Our organisational approach to QI uses the MFI, which involves clarifying what we are trying to accomplish, establishing how we will know whether a change is an improvement, and identifying changes that we believe will result in an improvement.18 Change ideas are then tested using Plan, Do, Study, Act cycles (PDSA) which enable teams test ideas on a small scale, learn quickly and build knowledge about what works through multiple iterative cycles.18 This process has been seen to empower front line staff to make changes and is important as their knowledge of the frontline process and culture are vital in making change happen. Each team followed the ELFT sequence of improvement, which is detailed in figure 1 alongside the IHI MFI.
Based on previous learning at ELFT, the CAMHS collaborative learning system used the following principles as design concepts
A shared goal and purpose across all the teams.
A shared theory of change, with a driver diagram created together to visualise how the teams believed they would improve access across their services.
A measurement system, with standardised measures that were collected and shared transparently across all the teams.
A way to learn from each other, with face-to-face learning sets every 6 weeks.
A support structure, with a project board, an executive sponsor for the whole collaborative learning system, local sponsors for each project and improvement advisors coaching each project team.7
Shared goal and purpose across all the teams
Each project team was supported to develop a measurable aim relevant to their individual context and project. These were devised using knowledge of their services, feedback from service users and service data and are detailed in table 1. Broadly speaking, all teams intended to improve access to, and flow within, their clinical pathways
In order to develop shared purpose for the collaborative learning system, it was also hugely beneficial for them to have some shared ambitions and purpose. This helped build camaraderie around the work and enabled supportive relationships to form between teams. Across the collaborative learning system a shared aim of improving access and flow across CAMHS was also developed to promote a sense of shared purpose. This helped build camaraderie around the work and enabled supportive relationships to form between teams.
Shared theory of change
Driver diagrams were used by each team to express their project theory changes and change ideas.18 These were created using divergent and convergent thinking tools such as Nominal group technique and affinity diagrams. For greater depth, three teams constructed demand and capacity models of their pathway. This highlighted variation, enabled analysis of how their clinical capacity is currently used and helped them make predictions around the impact a change might have. An example of the outputs are shown in figure 2.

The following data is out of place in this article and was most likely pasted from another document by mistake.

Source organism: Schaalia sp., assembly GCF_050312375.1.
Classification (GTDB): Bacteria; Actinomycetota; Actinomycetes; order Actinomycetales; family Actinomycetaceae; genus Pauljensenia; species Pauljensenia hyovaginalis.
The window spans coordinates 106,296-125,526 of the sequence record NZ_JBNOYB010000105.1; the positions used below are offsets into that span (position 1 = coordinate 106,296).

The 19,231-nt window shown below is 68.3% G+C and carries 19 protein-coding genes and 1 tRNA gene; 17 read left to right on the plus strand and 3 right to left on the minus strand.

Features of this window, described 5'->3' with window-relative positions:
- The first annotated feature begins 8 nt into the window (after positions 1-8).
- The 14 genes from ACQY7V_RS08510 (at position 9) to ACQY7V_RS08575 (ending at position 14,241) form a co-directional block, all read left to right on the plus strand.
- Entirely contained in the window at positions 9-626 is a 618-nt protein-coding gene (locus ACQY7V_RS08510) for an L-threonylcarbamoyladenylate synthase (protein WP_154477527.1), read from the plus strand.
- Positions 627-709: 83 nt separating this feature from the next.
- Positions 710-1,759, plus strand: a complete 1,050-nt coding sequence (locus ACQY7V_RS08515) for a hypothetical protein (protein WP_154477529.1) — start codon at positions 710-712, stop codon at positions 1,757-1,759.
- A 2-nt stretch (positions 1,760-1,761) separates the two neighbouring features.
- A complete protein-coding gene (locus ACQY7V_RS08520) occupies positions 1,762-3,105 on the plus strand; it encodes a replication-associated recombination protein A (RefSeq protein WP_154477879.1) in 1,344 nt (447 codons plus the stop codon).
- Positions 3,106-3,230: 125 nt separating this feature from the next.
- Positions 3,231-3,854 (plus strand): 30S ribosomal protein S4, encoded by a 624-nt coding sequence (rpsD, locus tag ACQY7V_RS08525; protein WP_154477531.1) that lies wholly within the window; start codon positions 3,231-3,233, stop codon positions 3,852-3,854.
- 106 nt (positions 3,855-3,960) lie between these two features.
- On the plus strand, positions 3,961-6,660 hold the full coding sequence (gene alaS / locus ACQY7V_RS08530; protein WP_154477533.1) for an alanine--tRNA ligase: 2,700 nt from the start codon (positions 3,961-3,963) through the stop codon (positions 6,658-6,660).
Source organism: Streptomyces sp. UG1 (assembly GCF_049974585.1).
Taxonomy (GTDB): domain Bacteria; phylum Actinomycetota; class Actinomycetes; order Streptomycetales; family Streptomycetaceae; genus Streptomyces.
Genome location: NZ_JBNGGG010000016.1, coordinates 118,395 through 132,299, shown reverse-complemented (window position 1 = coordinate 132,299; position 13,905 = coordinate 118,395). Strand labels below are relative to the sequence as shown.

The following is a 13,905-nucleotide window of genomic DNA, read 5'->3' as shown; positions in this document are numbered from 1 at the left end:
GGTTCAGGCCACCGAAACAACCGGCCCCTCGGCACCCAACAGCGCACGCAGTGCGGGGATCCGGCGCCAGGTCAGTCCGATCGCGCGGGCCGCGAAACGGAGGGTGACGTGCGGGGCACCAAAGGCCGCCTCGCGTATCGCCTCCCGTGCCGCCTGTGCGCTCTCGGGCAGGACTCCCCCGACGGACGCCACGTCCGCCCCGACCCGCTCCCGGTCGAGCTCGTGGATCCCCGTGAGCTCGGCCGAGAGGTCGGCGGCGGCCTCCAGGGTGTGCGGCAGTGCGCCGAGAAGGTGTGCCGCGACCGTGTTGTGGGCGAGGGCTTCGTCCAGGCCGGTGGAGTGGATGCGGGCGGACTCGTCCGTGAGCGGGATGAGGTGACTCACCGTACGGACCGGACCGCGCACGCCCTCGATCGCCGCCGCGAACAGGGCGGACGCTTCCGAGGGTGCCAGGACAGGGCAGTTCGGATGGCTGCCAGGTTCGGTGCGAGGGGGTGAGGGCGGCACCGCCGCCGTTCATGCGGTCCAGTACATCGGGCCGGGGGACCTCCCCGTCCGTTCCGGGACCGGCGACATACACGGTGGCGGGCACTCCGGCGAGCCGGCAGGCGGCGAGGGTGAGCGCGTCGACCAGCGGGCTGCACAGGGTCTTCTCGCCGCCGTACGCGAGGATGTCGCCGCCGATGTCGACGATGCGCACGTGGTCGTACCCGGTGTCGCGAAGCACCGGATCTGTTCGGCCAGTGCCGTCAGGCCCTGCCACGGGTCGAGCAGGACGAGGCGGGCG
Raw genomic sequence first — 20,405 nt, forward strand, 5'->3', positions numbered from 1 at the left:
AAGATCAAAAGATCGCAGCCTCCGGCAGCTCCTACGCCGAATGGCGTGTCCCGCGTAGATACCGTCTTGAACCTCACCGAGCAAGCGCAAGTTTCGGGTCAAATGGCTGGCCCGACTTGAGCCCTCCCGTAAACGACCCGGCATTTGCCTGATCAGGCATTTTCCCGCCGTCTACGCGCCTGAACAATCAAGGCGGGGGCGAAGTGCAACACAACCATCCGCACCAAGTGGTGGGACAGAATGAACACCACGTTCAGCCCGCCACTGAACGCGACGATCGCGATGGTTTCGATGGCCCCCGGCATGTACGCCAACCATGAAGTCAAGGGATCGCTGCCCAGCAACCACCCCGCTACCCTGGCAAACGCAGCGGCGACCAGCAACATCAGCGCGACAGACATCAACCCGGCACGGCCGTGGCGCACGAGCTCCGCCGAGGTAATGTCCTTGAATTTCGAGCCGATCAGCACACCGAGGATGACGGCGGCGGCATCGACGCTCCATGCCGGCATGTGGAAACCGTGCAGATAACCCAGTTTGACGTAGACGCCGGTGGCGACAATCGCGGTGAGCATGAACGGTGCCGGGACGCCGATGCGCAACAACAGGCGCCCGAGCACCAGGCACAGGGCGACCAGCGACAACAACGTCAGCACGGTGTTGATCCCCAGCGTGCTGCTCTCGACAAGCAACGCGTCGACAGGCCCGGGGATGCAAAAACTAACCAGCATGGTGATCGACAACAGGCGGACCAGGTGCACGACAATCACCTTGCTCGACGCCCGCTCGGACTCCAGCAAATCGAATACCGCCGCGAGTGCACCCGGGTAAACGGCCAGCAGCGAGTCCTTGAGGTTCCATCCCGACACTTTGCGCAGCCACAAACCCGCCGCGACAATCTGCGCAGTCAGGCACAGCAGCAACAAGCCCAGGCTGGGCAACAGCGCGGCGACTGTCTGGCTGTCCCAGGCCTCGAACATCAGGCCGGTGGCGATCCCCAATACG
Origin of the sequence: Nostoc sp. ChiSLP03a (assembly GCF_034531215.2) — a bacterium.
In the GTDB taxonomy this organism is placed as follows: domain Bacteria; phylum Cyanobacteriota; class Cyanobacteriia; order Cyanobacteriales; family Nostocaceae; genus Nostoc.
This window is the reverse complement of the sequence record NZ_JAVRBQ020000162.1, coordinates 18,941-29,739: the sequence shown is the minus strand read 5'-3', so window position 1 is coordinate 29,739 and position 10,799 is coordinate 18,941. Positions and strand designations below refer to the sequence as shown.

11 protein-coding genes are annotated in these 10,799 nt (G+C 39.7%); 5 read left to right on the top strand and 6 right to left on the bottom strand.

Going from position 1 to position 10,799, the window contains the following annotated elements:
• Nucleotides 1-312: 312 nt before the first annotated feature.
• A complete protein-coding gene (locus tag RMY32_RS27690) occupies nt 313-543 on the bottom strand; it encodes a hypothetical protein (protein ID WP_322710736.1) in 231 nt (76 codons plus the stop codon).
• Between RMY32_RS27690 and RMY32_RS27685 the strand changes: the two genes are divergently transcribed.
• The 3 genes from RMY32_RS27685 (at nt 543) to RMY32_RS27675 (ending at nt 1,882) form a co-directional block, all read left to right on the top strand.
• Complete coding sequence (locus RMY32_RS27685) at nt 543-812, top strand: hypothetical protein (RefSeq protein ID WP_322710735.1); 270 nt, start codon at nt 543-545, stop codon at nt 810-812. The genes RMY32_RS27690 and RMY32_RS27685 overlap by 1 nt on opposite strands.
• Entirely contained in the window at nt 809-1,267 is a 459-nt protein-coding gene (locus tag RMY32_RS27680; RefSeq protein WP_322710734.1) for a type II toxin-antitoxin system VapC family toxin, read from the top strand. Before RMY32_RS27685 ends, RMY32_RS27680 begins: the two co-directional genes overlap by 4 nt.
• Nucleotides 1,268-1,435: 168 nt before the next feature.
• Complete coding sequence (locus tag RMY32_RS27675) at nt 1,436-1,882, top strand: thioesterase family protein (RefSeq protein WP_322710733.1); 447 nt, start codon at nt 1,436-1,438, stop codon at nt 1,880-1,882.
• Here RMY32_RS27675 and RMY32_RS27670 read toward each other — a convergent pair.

We also developed a high-level learning system driver diagram that drew on the individual project level theories of change, as shown in figure 3. This brought the teams together around a shared aim, and theory of change.
Supporting teams to understand variation in their own services was an important way to begin the projects, but also a vital reference point against which they could monitor their progress. It was a consistent feedback loop to enable learning through testing. A family of measures were selected to support learning on a QI project team level, as well as on a macro system level. They containing dashboard was published monthly, and teams also had access to weekly data via ELFT’s ‘Quality and Performance Dashboard’. Through thoughtful interaction with these sources, teams were able to make informed decisions around the effectiveness of change ideas. This has been detailed in the measurement section.
A way to bring the teams together and learn together
Teams tested the ideas from their driver diagrams using PDSA cycles. This allowed them to start by testing on a small scale, incrementally building confidence in the effectiveness of the change idea. To help do this teams regularly reviewed their data to determine whether changes had resulted in an improvement or not.
To bring this learning together, the central QI team supported the running of a 6-weekly learning set bringing the teams together with the directorate leadership for co-learning and cocoaching. Given the dispersed nature of the teams, we encouraged participants to attend by promoting the use of virtual platforms as well as in person attendance and holding learning sets across sites where teams were based.
The content was codesigned with CAMHS leadership in response to how teams were progressing and what would be most helpful to accelerate learning. Learning sets ran for an hour and were a mix of small teaching around a specific improvement topic with time for the teams to think how they mutually apply that learning in their context.23